Of course, the events over the summer were a huge shock on the already shaky foundation of what E3 has become in the past few years, as more and more companies steer to off-site presences over E3 itself. The ESA is the representative body of the most cutting edge technology industry out there, and its website had seemingly not been upgraded since I made MySpace layouts as a tween. I ask Pierre-Louis to explain how such gross negligence even happened in the first place.

Stanley Pierre-Louis, President and CEO | ESA

"The information with personal data was in an access controlled area of the website," he reiterates, "but someone—just wanna make sure I'm saying this right—exploited a vulnerability in that system. And so, what we've done is ensure that that vulnerability really doesn't exist both in the technology but also with the fact that personal data won't be stored on the site. So we've heard from the community. You know, for us, media badge holders are critical to E3 and gaining back that trust is important. We make sure that we revamped the site, we've changed our practices, and then we've continued to do outreach to express our regret about what transpired, but also to gain back the trust based on our new practices."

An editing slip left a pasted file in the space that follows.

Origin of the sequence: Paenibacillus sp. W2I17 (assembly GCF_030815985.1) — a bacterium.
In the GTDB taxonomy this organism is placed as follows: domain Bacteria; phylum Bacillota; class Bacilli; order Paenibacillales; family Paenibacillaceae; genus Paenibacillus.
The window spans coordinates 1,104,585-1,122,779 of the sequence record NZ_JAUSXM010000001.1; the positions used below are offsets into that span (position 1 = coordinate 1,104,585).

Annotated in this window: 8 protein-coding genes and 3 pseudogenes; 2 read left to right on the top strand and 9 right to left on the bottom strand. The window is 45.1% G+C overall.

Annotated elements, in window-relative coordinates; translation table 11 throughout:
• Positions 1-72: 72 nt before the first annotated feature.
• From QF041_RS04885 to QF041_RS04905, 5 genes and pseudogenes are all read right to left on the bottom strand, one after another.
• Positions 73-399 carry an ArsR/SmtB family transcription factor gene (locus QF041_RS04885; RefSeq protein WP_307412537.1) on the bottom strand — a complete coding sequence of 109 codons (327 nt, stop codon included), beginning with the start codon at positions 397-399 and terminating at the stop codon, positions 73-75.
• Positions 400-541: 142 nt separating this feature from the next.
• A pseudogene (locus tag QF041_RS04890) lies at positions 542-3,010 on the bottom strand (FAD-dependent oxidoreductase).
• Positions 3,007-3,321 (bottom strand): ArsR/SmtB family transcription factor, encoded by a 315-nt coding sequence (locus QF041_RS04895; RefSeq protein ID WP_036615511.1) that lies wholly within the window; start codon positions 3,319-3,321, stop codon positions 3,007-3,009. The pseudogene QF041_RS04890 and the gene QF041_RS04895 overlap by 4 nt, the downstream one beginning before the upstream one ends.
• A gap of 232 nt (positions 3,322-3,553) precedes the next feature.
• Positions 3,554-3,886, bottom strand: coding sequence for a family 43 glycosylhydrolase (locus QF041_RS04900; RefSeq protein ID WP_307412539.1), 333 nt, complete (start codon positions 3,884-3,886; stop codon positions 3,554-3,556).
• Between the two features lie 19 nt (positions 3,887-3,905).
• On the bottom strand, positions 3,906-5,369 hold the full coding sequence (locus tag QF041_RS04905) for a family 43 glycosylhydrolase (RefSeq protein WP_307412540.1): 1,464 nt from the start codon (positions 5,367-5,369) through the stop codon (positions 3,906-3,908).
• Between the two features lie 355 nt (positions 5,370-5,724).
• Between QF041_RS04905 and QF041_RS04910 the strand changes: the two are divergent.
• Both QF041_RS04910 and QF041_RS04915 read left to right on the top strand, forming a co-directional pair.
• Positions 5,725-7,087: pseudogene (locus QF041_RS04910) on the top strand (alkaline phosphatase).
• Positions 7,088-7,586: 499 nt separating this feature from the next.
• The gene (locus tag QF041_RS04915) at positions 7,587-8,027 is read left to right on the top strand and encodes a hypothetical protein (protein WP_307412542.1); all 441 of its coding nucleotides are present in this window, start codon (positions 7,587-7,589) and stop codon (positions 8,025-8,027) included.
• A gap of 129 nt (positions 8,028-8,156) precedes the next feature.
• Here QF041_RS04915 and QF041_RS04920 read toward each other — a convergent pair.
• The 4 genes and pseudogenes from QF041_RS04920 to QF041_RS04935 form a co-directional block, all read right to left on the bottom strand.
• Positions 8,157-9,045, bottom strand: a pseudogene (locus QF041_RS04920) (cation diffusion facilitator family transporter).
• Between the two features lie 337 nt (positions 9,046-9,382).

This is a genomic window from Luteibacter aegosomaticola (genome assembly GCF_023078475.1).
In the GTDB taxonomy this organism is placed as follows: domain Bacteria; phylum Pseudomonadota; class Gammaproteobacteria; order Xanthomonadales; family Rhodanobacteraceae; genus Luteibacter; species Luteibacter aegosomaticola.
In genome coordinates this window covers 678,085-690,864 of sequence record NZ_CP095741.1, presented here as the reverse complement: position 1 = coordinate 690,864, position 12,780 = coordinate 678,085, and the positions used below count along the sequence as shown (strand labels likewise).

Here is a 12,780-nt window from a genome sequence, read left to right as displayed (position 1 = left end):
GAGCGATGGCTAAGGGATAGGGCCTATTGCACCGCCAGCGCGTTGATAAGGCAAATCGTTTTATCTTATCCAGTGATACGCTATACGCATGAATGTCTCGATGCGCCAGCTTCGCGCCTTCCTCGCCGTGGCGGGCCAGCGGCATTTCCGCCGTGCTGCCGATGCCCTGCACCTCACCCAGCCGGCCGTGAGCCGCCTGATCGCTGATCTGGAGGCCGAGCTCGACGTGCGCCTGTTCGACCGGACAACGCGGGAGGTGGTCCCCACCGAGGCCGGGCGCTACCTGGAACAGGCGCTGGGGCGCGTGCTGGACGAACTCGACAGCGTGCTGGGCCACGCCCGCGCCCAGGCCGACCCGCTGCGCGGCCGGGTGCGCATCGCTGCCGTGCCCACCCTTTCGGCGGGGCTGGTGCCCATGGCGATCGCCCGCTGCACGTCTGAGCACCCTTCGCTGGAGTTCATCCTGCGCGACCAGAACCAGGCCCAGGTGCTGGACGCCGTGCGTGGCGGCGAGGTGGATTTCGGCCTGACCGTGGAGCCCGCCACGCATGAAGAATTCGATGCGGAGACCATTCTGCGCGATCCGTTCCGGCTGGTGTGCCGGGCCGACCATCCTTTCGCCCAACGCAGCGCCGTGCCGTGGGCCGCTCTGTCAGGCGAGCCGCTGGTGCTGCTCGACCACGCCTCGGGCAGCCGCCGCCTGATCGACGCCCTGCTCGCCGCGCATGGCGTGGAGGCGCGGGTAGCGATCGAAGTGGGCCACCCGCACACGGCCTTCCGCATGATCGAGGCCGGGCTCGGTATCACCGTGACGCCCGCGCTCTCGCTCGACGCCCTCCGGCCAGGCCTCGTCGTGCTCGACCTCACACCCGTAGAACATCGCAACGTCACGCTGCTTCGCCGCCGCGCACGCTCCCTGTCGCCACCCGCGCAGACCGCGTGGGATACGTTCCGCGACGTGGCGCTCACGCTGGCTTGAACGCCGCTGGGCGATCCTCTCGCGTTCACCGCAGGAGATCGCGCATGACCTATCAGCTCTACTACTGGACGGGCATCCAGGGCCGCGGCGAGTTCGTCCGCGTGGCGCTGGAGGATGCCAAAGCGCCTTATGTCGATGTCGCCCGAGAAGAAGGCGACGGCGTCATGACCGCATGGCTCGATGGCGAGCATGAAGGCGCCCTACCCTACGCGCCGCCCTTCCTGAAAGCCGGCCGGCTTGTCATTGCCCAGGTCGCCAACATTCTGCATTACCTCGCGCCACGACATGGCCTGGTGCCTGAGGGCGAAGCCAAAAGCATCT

As for E3 itself, Sony once again won't be attending. "We are definitely at our strongest when we get everyone under the roof and really creating a loud echo chamber to industry," says Pierre-Louis, when I ask about Sony's absence's impact on E3 as a whole. And as noted above, industry pillar Geoff Keighley won't be either. It's an admittedly strange time for the conference, but Pierre-Louis remains optimistic about its future, particularly as it pivotes to "increase digital programming," like the livestreamed E3 Coliseum.